Republican Sen. George Allen had hoped for an easy slide to re-election and, from there, a launching pad to the presidency.

So far, it hasn't worked out that way.

A loyal foot solider for President Bush, the Virginia lawmaker faces a surprisingly tough re-election campaign that is keeping him pinned down in his state while other Republican presidential hopefuls traverse Iowa, New Hampshire and other important places in the 2008 nomination fight.

Just as worrisome, the Senate campaign has already dredged up a few unpleasant issues — both personal and political — that could shadow his plans for 2008.

Virginia Democrats on June 13 will choose Allen's opponent — either former Reagan administration Navy Secretary James H. Webb or businessman Harris Miller. Many national party leaders say Webb, a Republican-turned-Democrat and best-selling author, is their best hope for taking the seat.

Allen accuses unnamed Democratic forces of running a smear campaign against him.

"I have no question that national Democrats are after me," the former Virginia governor said in an interview.

Allen spoke at a picnic table at the Rockingham County Fairgrounds. A pink sky framed the Shenandoah Mountains and cast him in a soft light. He had just raised $25,000 at a campaign event — shaking hands, slapping backs, singing country music and outlining a hardline conservative agenda.

The event highlighted his strength as a politician, a good-ol'-boy likability that may wear well in places such as Iowa where retail politics still matters. It took place beneath a pavilion filled with GOP donors and the aroma of beef and manure.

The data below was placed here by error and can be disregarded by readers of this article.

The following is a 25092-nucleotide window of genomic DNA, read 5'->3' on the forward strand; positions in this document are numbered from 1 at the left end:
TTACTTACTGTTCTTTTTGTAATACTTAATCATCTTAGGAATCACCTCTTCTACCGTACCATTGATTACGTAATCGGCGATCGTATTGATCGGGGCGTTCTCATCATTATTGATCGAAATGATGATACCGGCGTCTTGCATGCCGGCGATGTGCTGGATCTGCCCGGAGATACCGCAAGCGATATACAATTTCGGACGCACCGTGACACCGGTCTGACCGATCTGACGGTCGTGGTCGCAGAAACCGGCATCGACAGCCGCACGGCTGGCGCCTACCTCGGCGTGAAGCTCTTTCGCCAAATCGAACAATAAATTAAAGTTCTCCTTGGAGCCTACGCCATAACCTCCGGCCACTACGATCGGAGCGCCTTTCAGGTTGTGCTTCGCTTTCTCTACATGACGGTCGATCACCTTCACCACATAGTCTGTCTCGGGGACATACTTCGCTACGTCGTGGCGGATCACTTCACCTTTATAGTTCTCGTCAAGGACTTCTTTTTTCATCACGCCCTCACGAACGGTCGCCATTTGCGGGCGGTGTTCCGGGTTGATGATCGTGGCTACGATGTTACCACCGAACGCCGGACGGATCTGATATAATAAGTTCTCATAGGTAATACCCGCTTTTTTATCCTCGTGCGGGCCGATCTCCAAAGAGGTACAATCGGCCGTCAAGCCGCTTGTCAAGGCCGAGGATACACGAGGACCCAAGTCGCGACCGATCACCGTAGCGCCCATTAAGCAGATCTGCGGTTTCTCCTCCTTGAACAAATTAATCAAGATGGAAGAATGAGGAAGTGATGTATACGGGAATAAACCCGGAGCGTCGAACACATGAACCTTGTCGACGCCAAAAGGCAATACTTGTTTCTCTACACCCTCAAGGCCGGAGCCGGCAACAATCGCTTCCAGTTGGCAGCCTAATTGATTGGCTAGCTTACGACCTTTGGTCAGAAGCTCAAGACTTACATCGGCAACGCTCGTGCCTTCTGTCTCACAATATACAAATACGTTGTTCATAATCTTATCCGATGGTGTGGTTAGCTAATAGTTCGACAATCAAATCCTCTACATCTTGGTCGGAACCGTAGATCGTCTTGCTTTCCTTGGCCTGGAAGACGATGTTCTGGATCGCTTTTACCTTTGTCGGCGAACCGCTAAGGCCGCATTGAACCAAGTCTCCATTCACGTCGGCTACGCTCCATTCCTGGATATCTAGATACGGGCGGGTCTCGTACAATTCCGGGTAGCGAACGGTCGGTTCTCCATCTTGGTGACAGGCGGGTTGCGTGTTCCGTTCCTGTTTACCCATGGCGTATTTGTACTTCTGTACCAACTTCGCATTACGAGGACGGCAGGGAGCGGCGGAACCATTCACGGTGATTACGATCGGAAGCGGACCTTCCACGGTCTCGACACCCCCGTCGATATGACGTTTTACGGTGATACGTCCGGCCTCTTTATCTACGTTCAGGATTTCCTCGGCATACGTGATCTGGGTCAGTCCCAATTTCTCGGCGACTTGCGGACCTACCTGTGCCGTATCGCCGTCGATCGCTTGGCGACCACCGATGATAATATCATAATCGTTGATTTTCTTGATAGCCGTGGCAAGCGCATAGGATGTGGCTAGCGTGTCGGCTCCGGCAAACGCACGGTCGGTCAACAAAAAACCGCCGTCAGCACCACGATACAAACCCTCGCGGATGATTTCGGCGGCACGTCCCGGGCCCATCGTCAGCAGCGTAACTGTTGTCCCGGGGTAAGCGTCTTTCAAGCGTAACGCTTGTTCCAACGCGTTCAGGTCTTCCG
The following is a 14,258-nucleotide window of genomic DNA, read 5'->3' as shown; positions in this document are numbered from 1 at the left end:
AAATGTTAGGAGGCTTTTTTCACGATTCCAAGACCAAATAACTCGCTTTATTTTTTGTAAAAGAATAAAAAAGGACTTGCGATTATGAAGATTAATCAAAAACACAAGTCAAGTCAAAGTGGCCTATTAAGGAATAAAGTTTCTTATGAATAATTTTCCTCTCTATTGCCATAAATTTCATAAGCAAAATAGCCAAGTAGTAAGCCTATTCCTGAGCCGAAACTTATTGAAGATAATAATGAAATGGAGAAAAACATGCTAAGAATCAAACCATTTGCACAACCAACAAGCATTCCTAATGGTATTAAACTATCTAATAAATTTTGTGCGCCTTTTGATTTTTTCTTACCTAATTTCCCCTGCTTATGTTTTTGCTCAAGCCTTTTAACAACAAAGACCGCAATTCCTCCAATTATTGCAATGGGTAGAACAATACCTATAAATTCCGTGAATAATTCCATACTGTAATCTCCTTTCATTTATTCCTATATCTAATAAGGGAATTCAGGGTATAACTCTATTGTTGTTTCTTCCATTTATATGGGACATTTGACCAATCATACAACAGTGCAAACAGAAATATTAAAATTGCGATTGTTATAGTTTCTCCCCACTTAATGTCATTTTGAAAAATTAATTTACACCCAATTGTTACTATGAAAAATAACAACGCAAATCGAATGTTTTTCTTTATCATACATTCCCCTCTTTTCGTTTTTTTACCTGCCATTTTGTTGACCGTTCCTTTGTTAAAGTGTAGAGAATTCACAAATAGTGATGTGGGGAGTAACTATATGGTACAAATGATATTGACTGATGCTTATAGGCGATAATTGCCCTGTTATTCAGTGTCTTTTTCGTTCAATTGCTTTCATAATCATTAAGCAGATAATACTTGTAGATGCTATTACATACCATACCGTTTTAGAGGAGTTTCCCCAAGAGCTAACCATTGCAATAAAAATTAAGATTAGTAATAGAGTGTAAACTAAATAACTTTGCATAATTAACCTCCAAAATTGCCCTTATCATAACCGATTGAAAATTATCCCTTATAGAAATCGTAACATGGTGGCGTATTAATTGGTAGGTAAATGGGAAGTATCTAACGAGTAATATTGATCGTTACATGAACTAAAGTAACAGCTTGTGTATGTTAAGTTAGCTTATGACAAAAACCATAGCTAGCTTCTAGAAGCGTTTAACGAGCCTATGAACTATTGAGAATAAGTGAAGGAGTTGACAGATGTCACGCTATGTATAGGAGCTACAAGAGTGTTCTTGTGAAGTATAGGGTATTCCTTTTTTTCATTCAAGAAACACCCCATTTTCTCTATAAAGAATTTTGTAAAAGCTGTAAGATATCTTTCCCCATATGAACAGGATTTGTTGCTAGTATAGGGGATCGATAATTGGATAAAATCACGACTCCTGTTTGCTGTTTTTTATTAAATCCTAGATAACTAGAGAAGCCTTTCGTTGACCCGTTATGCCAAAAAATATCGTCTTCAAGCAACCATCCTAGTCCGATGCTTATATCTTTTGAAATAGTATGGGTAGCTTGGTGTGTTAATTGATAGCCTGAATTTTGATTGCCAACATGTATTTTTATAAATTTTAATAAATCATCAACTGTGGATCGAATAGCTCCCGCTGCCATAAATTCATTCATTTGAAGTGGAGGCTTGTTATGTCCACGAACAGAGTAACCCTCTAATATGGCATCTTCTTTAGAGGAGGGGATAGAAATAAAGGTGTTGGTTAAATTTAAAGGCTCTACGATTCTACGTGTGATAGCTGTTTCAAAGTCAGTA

"This is my kinda place!" Allen shouted. He picked thin slices of beef from the buffet tray, tilted his head back and dangled the meat above his mouth before dropping it in.

"My kinda place!"

An aide tossed him a football. The football gets tossed at every Allen event — one ritual among many that raises the question of whether his country-boy shtick is affected as it is effective.

This crowd loves it.

"Hail the next president," yelled John Root, a local farmer.

When the band asked him to join, Allen said he only sings in public when, "I've had two beers — and the audience has had four."

The joke is such a hit he repeated it a few minutes later.

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Now he's spitting mad — literally.

Pinching his lower lip between two fingers, Allen yanks it down to his chin and smears a gooey dab of smokeless tobacco along his gums. He is answering questions about an article in The New Republic magazine that details his past affinity with symbols of the bygone South.

Allen used to keep a Confederate flag in his living room, a noose in his law office and a picture of Confederate troops in his governor's office.

He said he knows better now.

"I understand how ..." He paused briefly and starts again. "People over the years ..." Another pause. "I've grown."

The Confederate flag is not just a symbol of regional pride, Allen said. "For many people, it represents segregation or represents racism and I recognize that."

But for all his folksy, down-home pretense, Allen has no Dixie roots.

His father, also named George Allen, was a famed football coach who kept his family on the move. The senator was born in California, lived in the Chicago suburbs for eight years, returned to California for high school and attended college in Virginia after his father became head coach of the Washington Redskins.

In his high school yearbook photo, Allen is wearing a Confederate flag pin. He said he cannot remember why, but suspects the pin was part of a nonconformist phase. He said a pal wore one, too.